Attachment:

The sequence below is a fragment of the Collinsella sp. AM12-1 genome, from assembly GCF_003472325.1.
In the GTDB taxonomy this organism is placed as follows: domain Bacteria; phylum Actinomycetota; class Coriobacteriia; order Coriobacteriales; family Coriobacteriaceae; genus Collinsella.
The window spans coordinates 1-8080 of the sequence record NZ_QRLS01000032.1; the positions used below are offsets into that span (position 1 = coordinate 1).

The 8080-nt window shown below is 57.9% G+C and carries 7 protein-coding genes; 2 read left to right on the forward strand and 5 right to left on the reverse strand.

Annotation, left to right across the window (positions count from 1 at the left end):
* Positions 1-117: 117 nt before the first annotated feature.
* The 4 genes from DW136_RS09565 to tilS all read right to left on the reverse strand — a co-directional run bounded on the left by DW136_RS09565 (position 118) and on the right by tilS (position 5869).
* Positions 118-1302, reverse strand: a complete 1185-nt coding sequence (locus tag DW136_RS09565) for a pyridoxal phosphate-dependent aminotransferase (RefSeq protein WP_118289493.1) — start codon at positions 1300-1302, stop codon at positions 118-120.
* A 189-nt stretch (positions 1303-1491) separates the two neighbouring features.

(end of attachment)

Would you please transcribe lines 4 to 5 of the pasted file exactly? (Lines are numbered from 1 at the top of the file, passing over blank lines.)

The 8080-nt window shown below is 57.9% G+C and carries 7 protein-coding genes; 2 read left to right on the forward strand and 5 right to left on the reverse strand.

Annotation, left to right across the window (positions count from 1 at the left end):